Friday, March 15, 2013

Bad At Chicken

For the past couple of weeks, we have seen story after story about how awful, how capricious, how counter-productive the cuts of sequestration are.  Well, yeah.  Of course.  The idea was to create a chicken game where both sides (Obama and the GOP in Congress) would be forced to compromise (swerve) rather than crash. 

But it didn't work.  They failed to compromise so we are the survivors of the car crash.  One problem here, and a foreseeable one, is that repetition (iteration) in Prisoner's Dilemma provides incentives for cooperation, but not so much so for Chicken if I remember correctly.  If you know you are going to playing Chicken over and over again with the same player, it makes sense to be insane/uncooperative in the first round so that you can the other side to give in then and all the way down the road. 

Of course, the other problem is that these two player games ignore the fact that there are games within games.  The GOP is divided, and faces the prospect of primary races against folks even less reasonable (hard to imagine?).  So, each Republican must position themselves as unwilling to compromise for fear of losing to some candidate who never had to make a decision that had consequences.  Lovely.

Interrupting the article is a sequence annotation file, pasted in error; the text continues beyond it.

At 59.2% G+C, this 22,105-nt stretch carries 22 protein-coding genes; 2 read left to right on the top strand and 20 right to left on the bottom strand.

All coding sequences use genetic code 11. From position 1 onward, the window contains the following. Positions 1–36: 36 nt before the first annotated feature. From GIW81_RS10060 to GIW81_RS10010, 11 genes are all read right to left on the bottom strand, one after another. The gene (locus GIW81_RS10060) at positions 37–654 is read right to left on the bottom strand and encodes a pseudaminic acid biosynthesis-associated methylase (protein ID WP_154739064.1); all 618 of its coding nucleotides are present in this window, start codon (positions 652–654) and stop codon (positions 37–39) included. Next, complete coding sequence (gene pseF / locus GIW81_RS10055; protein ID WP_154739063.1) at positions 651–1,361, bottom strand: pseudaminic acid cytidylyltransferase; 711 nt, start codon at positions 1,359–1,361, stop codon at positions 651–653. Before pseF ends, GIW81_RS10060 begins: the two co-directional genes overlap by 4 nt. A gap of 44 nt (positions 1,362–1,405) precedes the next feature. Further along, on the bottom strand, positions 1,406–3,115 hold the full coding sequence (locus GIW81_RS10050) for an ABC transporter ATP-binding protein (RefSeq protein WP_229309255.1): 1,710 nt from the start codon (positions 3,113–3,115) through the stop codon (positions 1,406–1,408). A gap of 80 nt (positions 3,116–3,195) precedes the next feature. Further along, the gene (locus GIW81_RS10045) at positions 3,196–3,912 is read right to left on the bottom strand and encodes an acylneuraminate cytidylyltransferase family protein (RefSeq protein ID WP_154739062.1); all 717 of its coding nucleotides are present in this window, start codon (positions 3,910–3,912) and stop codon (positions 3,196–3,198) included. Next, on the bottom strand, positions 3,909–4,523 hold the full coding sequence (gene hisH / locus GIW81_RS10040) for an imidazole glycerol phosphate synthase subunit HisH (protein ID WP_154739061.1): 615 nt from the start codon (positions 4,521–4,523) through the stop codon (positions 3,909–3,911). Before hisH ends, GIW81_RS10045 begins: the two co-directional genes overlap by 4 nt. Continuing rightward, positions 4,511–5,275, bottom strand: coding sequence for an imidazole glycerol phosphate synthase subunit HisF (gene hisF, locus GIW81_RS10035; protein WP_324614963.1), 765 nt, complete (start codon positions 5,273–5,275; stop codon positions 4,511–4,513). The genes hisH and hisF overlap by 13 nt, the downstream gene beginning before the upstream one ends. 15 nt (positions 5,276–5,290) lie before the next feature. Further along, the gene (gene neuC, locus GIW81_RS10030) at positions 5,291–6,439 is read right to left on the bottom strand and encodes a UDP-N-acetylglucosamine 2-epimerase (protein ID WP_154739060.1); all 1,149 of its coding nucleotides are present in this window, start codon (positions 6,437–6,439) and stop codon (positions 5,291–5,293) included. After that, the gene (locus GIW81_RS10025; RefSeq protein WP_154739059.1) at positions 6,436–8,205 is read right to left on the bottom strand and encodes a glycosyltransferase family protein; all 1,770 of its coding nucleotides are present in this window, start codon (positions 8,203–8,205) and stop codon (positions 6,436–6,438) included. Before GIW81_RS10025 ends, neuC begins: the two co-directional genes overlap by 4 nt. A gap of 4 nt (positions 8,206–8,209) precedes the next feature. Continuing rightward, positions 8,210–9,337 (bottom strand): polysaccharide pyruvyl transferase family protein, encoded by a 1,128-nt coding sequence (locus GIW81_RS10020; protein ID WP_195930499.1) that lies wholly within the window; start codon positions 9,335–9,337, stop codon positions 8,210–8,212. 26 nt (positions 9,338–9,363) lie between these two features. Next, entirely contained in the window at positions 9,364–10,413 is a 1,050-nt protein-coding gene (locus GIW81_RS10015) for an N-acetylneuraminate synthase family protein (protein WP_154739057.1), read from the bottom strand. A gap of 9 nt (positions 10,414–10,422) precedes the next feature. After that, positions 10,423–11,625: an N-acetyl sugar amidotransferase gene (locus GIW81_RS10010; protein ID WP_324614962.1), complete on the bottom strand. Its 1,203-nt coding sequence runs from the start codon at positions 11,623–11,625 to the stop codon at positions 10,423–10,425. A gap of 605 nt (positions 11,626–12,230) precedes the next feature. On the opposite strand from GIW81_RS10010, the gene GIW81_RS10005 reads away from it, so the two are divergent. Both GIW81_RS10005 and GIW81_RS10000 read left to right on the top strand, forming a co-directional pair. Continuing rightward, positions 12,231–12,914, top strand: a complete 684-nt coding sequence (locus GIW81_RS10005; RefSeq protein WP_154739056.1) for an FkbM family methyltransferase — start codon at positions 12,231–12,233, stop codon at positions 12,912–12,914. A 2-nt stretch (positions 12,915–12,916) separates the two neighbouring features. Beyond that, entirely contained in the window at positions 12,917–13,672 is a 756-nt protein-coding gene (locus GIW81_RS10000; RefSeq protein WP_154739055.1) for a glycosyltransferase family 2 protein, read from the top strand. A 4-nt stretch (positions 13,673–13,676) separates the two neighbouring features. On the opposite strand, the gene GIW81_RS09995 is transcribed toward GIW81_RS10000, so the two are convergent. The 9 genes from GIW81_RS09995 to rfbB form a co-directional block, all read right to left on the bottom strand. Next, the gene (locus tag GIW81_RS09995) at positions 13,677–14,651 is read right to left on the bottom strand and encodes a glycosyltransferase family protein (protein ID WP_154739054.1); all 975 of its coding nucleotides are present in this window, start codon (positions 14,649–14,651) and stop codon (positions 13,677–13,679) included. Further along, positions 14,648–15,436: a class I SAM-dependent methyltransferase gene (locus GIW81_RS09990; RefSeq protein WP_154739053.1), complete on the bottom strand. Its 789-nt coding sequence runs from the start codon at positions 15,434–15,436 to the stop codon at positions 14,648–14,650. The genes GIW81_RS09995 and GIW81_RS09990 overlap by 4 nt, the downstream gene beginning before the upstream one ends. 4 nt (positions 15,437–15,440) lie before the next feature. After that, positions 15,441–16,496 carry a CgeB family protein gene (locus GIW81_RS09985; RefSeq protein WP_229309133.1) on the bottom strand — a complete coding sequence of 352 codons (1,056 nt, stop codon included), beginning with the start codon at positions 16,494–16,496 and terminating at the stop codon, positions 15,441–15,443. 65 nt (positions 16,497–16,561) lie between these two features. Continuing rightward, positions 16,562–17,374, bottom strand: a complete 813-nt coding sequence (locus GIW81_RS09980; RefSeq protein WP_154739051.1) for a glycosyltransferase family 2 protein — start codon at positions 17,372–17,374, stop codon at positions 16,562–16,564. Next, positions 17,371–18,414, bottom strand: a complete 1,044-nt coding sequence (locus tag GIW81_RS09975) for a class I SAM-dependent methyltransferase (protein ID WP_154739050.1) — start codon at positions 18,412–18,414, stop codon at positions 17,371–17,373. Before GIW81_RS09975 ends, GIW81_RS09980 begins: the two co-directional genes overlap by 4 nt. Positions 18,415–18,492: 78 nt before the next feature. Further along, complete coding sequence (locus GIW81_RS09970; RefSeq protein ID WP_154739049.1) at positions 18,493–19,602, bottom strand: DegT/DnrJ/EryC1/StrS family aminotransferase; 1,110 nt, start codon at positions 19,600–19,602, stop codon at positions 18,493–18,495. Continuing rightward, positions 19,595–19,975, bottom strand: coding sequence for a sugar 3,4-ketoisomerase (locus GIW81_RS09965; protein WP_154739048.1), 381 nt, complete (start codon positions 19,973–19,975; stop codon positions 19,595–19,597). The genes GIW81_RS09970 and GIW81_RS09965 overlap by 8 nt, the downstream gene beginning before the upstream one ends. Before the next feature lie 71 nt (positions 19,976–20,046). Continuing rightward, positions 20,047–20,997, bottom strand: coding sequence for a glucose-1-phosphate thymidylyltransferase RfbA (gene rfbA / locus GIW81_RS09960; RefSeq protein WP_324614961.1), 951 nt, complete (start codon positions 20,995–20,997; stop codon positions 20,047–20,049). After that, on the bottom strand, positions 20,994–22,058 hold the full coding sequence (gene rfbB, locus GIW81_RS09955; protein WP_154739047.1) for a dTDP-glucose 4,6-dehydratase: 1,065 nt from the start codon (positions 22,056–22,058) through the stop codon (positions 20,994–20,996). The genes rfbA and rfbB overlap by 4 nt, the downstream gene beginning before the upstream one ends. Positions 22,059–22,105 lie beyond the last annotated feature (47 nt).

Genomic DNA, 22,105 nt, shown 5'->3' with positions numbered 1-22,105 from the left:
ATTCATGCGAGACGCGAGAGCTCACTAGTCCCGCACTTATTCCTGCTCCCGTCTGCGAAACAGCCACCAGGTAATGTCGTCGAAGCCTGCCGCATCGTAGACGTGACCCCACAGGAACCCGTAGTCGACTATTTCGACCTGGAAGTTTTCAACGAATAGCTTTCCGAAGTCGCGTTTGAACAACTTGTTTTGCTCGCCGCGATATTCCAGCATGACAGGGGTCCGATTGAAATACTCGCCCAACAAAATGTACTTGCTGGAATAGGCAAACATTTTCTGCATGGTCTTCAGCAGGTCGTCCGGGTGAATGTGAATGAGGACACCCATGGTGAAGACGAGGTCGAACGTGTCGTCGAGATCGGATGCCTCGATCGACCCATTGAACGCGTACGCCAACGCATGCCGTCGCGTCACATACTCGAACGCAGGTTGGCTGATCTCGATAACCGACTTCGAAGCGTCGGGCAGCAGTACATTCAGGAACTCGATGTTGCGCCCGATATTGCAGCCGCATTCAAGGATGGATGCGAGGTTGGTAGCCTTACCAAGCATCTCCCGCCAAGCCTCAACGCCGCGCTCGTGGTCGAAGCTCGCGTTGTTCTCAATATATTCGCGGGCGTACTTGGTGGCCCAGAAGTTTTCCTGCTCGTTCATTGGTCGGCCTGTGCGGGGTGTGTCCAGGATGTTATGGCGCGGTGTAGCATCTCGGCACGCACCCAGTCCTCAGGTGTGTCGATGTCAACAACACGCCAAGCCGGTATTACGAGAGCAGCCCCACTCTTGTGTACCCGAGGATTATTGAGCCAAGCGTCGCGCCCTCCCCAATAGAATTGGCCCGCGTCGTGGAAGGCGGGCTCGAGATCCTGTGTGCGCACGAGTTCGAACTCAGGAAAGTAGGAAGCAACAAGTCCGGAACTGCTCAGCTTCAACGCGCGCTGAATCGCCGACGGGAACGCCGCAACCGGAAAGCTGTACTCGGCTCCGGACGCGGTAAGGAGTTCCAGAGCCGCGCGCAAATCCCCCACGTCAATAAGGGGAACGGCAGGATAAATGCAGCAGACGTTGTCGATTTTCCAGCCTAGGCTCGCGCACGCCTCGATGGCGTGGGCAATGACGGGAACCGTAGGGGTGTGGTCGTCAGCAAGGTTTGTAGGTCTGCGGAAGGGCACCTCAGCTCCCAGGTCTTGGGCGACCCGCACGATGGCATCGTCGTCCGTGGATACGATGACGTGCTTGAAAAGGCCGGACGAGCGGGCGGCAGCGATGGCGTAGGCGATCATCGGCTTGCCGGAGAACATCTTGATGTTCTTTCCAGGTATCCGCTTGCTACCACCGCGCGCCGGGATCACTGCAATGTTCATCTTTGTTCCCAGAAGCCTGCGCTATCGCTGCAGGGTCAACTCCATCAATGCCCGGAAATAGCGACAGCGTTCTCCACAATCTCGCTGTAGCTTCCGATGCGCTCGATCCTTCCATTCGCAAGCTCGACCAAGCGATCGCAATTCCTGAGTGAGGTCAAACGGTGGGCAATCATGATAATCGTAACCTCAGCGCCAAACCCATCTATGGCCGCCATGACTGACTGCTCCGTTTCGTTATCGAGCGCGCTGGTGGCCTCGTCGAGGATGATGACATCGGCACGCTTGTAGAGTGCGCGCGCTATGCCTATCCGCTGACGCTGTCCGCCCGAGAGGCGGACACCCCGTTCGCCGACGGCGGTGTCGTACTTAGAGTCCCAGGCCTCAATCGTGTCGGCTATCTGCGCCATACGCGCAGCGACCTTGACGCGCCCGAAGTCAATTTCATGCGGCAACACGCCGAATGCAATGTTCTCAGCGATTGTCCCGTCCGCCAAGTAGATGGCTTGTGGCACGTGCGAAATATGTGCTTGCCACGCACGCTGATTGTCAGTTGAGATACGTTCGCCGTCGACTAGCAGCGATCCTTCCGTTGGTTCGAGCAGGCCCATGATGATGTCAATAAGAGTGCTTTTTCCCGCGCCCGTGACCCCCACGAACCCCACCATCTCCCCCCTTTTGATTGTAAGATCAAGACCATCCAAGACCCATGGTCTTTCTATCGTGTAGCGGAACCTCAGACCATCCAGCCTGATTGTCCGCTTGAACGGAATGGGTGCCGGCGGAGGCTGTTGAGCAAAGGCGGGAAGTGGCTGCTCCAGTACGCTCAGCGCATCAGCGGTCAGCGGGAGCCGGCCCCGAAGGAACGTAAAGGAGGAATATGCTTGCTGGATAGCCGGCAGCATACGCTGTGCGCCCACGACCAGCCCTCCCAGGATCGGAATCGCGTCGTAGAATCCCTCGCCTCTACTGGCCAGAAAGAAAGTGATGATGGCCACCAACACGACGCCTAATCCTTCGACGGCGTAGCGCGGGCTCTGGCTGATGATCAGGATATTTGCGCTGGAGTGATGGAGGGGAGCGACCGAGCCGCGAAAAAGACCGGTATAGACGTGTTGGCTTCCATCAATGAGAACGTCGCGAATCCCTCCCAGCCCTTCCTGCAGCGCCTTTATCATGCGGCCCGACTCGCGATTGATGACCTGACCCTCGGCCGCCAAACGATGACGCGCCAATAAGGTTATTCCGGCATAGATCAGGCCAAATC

So, I raise two possibilities: that the future of the game casts an unfortunate shadow on today's game or that the other games--the outbidding primary process--make the rational play for one's narrow concerns be irrational for the collective. 

If it is simply the case that these folks do not know how to play chicken, I provide this video to illustrate:

However, from outside observers, it looks more like this:


Brandon Valeriano said...

But in this game, both sides had their foot caught on the tractor. Horrible game of chicken really. And reaching on Mad Men, nothing everything relates.

Steve Saideman said...

Ah, but the guy with the foot hit by the tractor is not one of the players but an innocent bystander--the US. You pick the person hurt by sequestration. The pain might be intense, but the long term damage is only significant based on perceptions (the Brits basically send this guy down to the minor leagues since he no longer looked right).